A story of developing stretch marks when pregnant and later how my kids leave stretch marks on my heart.
I love being the mother of a teenage daughter because it keeps me humble. It doesn’t matter how cool I think I am or how great my achievement is. When I come home, I turn into the stupidest and most vile person in the world. My poor ego doesn’t get a chance to recover its strength.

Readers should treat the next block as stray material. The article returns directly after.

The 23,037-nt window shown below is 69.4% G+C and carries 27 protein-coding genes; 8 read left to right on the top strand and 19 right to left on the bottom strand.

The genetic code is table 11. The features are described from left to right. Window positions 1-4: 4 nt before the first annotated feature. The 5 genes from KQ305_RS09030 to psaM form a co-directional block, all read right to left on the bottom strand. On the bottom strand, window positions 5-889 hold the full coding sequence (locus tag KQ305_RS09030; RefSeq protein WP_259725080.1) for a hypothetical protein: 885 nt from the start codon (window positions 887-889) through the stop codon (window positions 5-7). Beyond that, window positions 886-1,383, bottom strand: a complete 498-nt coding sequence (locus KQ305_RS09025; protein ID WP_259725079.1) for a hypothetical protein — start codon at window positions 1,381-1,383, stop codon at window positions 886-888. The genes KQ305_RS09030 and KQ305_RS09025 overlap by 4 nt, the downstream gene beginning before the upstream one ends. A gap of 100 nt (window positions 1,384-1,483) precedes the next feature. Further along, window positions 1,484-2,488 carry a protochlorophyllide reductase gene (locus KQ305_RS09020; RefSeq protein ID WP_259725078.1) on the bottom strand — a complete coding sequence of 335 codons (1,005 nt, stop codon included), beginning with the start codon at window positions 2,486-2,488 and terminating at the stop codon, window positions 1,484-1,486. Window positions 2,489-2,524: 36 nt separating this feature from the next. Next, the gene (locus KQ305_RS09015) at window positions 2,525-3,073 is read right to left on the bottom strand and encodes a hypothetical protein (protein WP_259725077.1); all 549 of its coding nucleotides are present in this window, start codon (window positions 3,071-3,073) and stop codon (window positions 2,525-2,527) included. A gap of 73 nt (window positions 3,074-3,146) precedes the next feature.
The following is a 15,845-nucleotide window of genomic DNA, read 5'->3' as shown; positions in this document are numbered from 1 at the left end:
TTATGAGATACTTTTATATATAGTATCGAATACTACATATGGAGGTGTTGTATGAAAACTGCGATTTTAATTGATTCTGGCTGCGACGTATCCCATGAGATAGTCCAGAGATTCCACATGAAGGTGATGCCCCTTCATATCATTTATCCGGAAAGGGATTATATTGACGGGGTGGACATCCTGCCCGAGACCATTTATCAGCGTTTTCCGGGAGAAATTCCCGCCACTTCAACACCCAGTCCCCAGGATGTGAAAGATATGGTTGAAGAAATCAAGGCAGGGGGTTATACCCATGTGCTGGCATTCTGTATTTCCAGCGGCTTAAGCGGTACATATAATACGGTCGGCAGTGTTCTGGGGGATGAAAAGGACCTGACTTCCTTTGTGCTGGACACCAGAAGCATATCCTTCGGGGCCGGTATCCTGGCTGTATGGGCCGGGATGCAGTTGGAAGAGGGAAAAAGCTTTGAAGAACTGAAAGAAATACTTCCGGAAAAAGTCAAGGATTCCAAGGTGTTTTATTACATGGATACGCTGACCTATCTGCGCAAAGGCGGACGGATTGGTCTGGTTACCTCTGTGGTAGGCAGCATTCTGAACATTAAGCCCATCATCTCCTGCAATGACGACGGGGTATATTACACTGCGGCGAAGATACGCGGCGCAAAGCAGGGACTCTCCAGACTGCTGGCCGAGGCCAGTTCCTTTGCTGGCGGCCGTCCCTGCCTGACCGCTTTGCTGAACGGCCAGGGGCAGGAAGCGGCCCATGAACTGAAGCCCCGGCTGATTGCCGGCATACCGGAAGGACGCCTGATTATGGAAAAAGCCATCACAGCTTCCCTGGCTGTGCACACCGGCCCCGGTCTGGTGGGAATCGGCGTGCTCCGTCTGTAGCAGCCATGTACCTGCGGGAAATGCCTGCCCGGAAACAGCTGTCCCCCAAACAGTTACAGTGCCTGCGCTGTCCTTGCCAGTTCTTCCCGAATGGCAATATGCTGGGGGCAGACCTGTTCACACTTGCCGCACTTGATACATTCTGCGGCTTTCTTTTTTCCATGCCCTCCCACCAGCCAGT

Several years ago I mentioned to my co-worker Patti who has four children that I have the worst stretch marks in the world. Stretch marks, for those of you who haven’t had the experience of being pregnant, is a form of tearing in the skin that results from rapid growth of the pregnancy belly. Initially the tears can have purple color. Over time the color fades into a lighter and more natural color however they don’t go away after pregnancy. Patti and I were chatting casually in the lunch room of the company we both worked for. She insisted that she instead had the worst stretch marks when pregnant in the world, contradicting my proud assertion. I began to describe my stretch marks, how they cover a large area of my body, how each one is wide and long. Patti waved her hand dismissively and said “That is nothing, you haven’t seen my stretch marks”. Then she began to describe hers as if they were a thick slithering lava spewing out of a volcano that has enveloped her naval area. Our bravado could not be concluded since neither one of us was willing to concede to the other. “ There is only one way to settle this” I said defiantly to Patti. “Let us go to the ladies washroom and bare some skin”. Patti agreed confidently. We both stood in front of the mirror in the ladies washroom of the corporate office. Enthusiastically I pulled up my shirt out of my jeans and lowering my pants below my belly button, exposing bare skin around my belly area, feeling impatient to prove my assertion. I pointed on the left: “Look at this!” I said with pride. “Have you ever seen stretch marks this bad! These stretch marks when pregnant where purple.” I asked rhetorically. She looked at my navel area sympathetically and said “Yes, those stretch marks are impressive”, she paused to allow me to savor a temporary sense of victory, “But wait until you see mine”, she continued. Patti followed suit and exposed her midriff area exposing her stretch marks. Hers were not only large and occupying a plentiful area of her body, hers where still dark purple. While my stretch marks have long faded into a more natural skin tone, somehow hers maintained the original tearing color despite the passing of the years. There were no two ways about it. I had to eat humble pie and concede defeat. “Those are the worse stretch marks I have ever seen” I confessed. From that day forward, I stopped making the assertion that I have the worse stretch marks in the world. However I continue to feel proud of my stretch marks even though they are not the biggest nor the most plentiful in the world. To me they signify a painful passage into a majestic world. I wish I could wear them like medals on the chest of war hero for everybody to see.